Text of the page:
1. Sophia Mueller, Danhong Wang, MichaelD. Fox, B.T.Thomas Yeo, Jorge Sepulcre, MertR. Sabuncu, Rebecca Shafee, Jie Lu, Hesheng Liu. Individual Variability in Functional Connectivity Architecture of the Human Brain. Neuron, 2013; 77 (3): 586 DOI: 10.1016/j.neuron.2012.12.028

Cite This Page:

Cell Press. "Brain research provides clues to what makes people think and behave differently." ScienceDaily. ScienceDaily, 6 February 2013. <www.sciencedaily.com/releases/2013/02/130206131048.htm>.
Cell Press. (2013, February 6). Brain research provides clues to what makes people think and behave differently. ScienceDaily. Retrieved July 31, 2014 from www.sciencedaily.com/releases/2013/02/130206131048.htm
Cell Press. "Brain research provides clues to what makes people think and behave differently." ScienceDaily. www.sciencedaily.com/releases/2013/02/130206131048.htm (accessed July 31, 2014).

Share This




More Mind & Brain News

Thursday, July 31, 2014

Featured Research

from universities, journals, and other organizations


Featured Videos

from AP, Reuters, AFP, and other news services

Dieting At A Young Age Might Lead To Harmful Health Habits

Dieting At A Young Age Might Lead To Harmful Health Habits

Newsy (July 30, 2014) Researchers say women who diet at a young age are at greater risk of developing harmful health habits, including eating disorders and alcohol abuse. Video provided by Newsy
Powered by NewsLook.com
It's Not Just Facebook: OKCupid Experiments With Users Too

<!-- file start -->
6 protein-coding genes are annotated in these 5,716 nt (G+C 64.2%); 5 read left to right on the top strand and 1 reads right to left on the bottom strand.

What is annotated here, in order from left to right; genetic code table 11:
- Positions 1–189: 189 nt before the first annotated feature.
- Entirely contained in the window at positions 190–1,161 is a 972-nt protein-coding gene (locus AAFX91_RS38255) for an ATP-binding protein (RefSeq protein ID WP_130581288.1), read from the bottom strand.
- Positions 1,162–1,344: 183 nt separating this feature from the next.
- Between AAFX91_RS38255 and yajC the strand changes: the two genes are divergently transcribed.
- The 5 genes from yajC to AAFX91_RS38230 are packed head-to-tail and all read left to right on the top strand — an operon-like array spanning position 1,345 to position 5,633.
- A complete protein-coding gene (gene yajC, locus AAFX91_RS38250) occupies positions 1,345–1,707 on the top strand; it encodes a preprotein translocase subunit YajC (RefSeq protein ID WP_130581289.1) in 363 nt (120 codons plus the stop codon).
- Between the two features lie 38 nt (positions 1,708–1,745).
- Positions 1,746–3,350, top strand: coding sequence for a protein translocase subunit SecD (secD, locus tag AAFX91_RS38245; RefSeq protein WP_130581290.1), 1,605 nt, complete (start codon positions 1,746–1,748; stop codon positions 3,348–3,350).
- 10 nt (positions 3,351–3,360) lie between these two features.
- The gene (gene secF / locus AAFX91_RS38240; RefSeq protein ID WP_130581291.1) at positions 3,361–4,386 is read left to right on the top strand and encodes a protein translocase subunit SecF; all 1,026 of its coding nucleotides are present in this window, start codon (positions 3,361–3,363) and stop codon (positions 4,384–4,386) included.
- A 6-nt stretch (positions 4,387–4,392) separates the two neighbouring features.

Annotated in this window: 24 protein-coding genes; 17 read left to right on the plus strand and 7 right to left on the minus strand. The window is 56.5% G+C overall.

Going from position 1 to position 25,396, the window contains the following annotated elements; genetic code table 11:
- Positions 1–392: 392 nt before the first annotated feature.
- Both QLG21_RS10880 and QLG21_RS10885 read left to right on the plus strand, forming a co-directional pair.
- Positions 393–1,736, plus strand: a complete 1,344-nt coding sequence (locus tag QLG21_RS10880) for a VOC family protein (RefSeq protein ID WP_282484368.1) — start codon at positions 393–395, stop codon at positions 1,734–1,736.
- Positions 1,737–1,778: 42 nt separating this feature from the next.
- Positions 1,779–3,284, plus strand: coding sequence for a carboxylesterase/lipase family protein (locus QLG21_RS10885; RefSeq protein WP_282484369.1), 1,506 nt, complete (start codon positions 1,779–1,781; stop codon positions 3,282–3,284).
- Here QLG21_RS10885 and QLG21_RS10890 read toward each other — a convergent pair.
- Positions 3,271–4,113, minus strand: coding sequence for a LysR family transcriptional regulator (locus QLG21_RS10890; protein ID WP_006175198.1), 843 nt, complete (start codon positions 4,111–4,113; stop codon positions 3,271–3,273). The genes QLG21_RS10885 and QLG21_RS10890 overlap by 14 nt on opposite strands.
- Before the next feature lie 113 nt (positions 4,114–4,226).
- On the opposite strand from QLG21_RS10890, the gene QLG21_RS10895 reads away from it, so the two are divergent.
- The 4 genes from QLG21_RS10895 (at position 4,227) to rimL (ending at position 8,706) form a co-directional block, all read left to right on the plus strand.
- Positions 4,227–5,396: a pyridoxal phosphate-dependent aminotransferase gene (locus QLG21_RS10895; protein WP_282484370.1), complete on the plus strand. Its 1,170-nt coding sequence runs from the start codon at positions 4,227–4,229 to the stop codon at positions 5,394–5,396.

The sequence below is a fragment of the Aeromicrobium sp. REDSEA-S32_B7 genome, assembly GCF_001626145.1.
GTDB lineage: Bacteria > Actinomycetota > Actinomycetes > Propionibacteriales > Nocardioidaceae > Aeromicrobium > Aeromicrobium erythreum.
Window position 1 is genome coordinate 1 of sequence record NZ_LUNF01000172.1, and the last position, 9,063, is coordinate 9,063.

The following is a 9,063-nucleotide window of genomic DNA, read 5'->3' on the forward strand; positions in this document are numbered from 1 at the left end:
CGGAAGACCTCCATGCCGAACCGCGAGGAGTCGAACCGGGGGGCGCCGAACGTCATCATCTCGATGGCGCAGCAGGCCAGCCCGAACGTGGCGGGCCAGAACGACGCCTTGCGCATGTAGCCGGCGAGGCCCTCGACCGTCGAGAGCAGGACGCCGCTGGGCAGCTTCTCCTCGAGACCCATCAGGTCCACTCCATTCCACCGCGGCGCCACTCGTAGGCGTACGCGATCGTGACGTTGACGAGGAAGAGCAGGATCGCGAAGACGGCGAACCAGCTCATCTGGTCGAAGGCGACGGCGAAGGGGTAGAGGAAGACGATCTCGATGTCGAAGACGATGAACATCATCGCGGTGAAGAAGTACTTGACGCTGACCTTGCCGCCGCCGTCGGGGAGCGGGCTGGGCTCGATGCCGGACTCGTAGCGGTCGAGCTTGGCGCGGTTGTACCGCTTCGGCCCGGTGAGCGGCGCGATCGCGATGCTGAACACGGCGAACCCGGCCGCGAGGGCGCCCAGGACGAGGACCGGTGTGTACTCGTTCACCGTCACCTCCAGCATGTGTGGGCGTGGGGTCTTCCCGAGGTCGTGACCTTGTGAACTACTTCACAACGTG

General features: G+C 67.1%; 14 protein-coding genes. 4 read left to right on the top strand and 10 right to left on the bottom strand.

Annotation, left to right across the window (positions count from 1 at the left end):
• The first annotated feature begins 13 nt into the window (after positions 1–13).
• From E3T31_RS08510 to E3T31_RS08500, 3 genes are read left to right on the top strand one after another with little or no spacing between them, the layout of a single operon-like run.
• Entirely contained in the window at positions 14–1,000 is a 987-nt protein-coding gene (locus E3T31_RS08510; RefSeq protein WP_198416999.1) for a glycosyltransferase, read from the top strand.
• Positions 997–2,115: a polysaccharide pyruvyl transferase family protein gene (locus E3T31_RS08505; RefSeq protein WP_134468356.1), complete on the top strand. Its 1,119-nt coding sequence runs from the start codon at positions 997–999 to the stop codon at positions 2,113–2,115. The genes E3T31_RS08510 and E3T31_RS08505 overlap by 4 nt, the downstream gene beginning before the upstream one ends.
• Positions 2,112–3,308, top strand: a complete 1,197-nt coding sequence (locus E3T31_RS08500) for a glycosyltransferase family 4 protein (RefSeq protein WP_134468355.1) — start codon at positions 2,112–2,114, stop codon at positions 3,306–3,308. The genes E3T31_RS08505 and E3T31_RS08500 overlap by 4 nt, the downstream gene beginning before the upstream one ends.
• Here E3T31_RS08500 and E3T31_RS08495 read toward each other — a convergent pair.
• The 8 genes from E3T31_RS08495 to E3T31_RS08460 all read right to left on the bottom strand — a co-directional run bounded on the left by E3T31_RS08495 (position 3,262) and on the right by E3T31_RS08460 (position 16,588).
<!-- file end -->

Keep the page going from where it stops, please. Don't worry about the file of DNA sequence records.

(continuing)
It's Not Just Facebook: OKCupid Experiments With Users Too

Newsy (July 29, 2014) If you've been looking for love online, there's a chance somebody has been looking at how you're looking. Video provided by Newsy
Powered by NewsLook.com
How Your Face Can Leave A Good Or Bad First Impression

How Your Face Can Leave A Good Or Bad First Impression

Newsy (July 29, 2014) Researchers have found certain facial features can make us seem more attractive or trustworthy. Video provided by Newsy
Powered by NewsLook.com
Losing Sleep Leaves You Vulnerable To 'False Memories'

Losing Sleep Leaves You Vulnerable To 'False Memories'

Newsy (July 27, 2014) A new study shows sleep deprivation can make it harder for people to remember specific details of an event. Video provided by Newsy
Powered by NewsLook.com

Search ScienceDaily

Number of stories in archives: 140,361

Find with keyword(s):
Enter a keyword or phrase to search ScienceDaily for related topics and research stories.

Save/Print:
Share:

Breaking News:
from the past week

In Other News

... from NewsDaily.com

Science News

Health News

    Environment News

    Technology News



      Save/Print:
      Share:

      Free Subscriptions


      Get the latest science news with ScienceDaily's free email newsletters, updated daily and weekly. Or view hourly updated newsfeeds in your RSS reader:

      Get Social & Mobile


      Keep up to date with the latest news from ScienceDaily via social networks and mobile apps:

      Have Feedback?


      Tell us what you think of ScienceDaily -- we welcome both positive and negative comments. Have any problems using the site? Questions?
      Mobile: iPhone Android Web
      Follow: Facebook Twitter Google+
      Subscribe: RSS Feeds Email Newsletters
      Latest Headlines Health & Medicine Mind & Brain Space & Time Matter & Energy Computers & Math Plants & Animals Earth & Climate Fossils & Ruins